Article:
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Cartilage destruction and bone erosion in arthritis: the role of tumour necrosis factor α
  1. Richard O Williams,
  2. Marc Feldmann,
  3. Ravinder N Maini
  1. Kennedy Institute of Rheumatology, 1 Aspenlea Road, London W6 8LH
  1. Dr Williams (r.williams{at}

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Rheumatoid arthritis (RA) is a chronic disabling disease characterised by synovitis, destruction of cartilage and bone and, ultimately, loss of joint function. A great deal of research in rheumatology over the past two decades has focused on identifying cytokines and other mediators responsible for the inflammatory and degenerative processes in RA, with the aim of developing specific inhibitors or antagonists of therapeutic value. A key question in this research has been whether there is a degree of hierarchy in proinflammatory cytokine expression in RA, such that inhibiting the activity of a cytokine high up in the inflammatory cascade has an impact on the expression of downstream mediators of inflammation and joint damage.

Of the many cytokines thought to contribute to the inflammatory and degenerative changes that occur in RA, tumour necrosis factor α (TNFα) has emerged as being of major pathological significance. For example, TNFα was identified in the synovial membrane, and particularly at the cartilage-pannus junction, of patients with RA,1 and was found to be spontaneously produced by cultured synovial cells derived from RA patients.2 The in vitro properties of TNFα were also found to be consistent with a pathogenic role. Thus, TNFα promoted cartilage and bone resorption3 ,4 and induced the release of prostaglandin E2 and collagenase by synovial cells.5 In addition, TNFα was reported to play a part in fibrosis6and to facilitate inflammatory cell infiltration by promoting the adhesion of neutrophils and lymphocytes to endothelial cells.7 ,8 Evidence was also provided to suggest that TNFα induces the production of interleukin 1 (IL1), another potential mediator of joint damage in RA,9 as antibodies to TNFα were shown to diminish the production of IL1 by rheumatoid synovium derived mononuclear cells.2 Using a similar experimental system, it was …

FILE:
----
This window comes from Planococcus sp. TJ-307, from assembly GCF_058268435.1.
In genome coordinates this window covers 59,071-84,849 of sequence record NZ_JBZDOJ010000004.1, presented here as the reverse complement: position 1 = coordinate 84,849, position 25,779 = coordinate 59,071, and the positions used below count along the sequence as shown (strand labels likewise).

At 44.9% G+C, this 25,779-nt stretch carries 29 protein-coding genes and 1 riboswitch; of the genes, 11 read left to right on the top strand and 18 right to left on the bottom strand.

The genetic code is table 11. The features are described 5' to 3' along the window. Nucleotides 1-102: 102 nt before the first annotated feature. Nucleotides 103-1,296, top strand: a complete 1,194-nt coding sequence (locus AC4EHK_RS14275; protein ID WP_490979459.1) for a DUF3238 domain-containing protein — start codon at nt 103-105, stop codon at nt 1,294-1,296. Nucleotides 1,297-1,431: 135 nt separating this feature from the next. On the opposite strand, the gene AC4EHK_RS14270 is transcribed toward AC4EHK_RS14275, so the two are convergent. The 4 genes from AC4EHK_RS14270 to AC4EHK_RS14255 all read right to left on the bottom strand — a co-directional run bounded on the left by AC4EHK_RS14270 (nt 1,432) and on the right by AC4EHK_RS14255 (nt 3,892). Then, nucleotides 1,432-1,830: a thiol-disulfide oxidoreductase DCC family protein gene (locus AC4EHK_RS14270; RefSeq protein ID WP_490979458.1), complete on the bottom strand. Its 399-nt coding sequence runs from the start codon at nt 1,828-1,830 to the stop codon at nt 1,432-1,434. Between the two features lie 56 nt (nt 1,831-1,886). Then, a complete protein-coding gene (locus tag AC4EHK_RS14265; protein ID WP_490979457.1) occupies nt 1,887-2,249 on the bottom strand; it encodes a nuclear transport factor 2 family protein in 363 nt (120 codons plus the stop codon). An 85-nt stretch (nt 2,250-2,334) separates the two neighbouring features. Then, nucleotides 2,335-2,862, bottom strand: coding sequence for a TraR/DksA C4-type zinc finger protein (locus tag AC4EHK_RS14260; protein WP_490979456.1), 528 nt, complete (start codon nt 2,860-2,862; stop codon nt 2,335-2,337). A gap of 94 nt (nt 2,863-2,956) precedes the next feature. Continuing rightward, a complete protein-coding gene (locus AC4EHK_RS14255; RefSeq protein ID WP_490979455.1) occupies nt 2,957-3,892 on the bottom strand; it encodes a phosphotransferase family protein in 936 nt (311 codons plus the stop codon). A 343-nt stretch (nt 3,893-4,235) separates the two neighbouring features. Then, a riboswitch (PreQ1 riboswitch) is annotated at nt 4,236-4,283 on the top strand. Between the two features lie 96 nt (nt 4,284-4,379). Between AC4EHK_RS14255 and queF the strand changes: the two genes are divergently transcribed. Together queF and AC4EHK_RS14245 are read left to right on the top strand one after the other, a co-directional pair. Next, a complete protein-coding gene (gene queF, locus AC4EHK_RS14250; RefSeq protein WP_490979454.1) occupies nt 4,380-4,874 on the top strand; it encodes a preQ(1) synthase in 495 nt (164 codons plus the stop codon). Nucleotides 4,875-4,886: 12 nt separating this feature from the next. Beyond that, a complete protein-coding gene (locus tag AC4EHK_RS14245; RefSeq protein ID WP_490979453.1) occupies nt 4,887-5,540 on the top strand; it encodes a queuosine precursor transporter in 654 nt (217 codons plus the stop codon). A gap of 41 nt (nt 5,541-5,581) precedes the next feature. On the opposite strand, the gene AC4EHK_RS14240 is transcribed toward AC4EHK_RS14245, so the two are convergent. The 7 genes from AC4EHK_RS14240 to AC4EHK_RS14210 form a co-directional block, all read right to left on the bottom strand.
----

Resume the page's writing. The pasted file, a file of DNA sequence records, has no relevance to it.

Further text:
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  • Funding: The Kennedy Institute of Rheumatology, London, is supported by the Arthritis Research Campaign of Great Britain.